The world has reached gender parity in schooling and in a few years we will see a schooling ratio in favor of women. Using UNESCO statistics (more detail here) on school life expectancy, the average country has a parity level of 1.01 in favor of women or, weighting by population, .991. In other words, at current rates women can be expected to get the same number of years of education as men, as a world average.
Equal life expectancy of schooling on a world level does not mean that all is well – basically we have a relatively small number of countries in which women get much less education than men and a large number of countries in which women get somewhat more education than men. On the vertical axis in the figure below (click to enlarge) is total life expectancy in school and on the horizontal axis the ratio of female to male life expectancy in school. The figure tells us a number of interesting things. First, the largest imbalances are against women and these tend to occur in countries with a low level of total education. South Korea is an interesting outlier.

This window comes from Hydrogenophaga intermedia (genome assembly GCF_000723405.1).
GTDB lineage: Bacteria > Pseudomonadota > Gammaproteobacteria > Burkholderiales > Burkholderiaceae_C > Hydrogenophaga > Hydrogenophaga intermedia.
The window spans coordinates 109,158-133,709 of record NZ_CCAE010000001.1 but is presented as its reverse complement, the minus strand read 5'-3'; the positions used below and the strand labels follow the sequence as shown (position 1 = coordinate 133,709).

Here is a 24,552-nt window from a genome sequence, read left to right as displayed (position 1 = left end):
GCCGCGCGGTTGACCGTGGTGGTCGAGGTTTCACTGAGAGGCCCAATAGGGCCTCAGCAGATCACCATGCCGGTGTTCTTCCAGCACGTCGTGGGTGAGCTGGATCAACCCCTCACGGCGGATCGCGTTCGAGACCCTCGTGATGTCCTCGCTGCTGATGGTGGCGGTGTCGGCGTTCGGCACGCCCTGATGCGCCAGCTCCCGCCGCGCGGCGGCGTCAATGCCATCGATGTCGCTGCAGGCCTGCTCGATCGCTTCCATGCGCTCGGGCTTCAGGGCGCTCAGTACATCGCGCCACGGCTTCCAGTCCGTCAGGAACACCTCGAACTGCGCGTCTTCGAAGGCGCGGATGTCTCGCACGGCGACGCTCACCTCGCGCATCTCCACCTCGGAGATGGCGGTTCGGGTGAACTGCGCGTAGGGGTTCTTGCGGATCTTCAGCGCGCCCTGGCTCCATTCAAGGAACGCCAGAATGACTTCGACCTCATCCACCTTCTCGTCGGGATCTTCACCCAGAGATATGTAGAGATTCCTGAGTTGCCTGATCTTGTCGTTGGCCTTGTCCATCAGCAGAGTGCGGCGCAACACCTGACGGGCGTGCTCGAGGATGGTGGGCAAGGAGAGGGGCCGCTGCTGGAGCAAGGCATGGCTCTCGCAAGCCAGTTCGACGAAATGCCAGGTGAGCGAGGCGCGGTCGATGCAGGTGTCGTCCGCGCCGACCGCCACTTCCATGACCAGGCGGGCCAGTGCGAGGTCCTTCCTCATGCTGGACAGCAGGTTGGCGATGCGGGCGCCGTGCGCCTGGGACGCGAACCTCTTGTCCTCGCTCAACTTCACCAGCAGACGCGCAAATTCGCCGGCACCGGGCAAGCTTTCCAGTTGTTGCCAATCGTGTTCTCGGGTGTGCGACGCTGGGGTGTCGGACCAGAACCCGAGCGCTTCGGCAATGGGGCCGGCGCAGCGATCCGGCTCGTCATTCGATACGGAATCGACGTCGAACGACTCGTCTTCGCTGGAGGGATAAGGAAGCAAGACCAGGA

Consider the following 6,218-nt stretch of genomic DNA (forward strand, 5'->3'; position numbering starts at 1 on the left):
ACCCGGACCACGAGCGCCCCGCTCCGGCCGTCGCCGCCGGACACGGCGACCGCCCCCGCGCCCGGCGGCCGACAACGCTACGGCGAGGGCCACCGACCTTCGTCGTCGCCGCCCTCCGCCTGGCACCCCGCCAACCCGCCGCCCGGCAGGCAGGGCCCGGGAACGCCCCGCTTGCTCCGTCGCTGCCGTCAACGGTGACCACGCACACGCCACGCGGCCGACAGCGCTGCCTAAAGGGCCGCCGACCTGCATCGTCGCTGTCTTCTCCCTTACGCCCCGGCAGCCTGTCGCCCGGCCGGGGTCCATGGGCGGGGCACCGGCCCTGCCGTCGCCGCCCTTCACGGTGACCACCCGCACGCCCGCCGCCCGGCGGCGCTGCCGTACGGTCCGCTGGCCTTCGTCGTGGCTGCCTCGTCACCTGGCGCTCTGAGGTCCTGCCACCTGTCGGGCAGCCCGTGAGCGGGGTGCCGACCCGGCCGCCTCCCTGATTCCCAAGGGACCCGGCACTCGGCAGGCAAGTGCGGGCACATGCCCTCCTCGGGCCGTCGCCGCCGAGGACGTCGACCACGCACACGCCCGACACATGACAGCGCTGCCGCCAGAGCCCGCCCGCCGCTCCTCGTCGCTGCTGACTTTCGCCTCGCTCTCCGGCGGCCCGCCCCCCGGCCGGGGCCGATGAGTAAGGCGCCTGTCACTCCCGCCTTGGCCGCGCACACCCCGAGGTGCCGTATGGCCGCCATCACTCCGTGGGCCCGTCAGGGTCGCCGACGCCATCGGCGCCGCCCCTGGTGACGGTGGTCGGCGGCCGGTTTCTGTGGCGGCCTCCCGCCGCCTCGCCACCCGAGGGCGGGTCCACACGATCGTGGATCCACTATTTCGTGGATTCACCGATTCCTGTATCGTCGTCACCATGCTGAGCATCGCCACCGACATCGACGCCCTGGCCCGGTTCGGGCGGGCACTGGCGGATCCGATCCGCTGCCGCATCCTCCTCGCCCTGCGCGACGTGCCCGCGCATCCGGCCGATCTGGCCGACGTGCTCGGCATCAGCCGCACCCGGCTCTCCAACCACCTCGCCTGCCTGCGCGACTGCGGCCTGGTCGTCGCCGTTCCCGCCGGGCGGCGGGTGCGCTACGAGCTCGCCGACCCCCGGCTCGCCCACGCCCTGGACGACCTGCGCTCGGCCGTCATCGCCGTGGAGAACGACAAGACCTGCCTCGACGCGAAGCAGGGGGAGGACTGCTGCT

Second, in India parity is below 1 and in China it is above 1. In India female school life expectancy increased by a huge 2.5 years between 2000 and 2007 and the parity ratio increased from .77 to .9 so we can expect the (weighted) world parity level to easily tip over 1 in the next few years (if it has not done so already). The graph suggests that a ratio around 1.09 is the "norm" towards which countries are trending with development.
Interestingly, some of the Muslim countries, such as Pakistan and Afghanistan (no data for 2007-2008 but in 2004 the parity ratio was less than 0.5), are below parity but Qatar and Iran have some of the highest ratios in the world, both above US levels.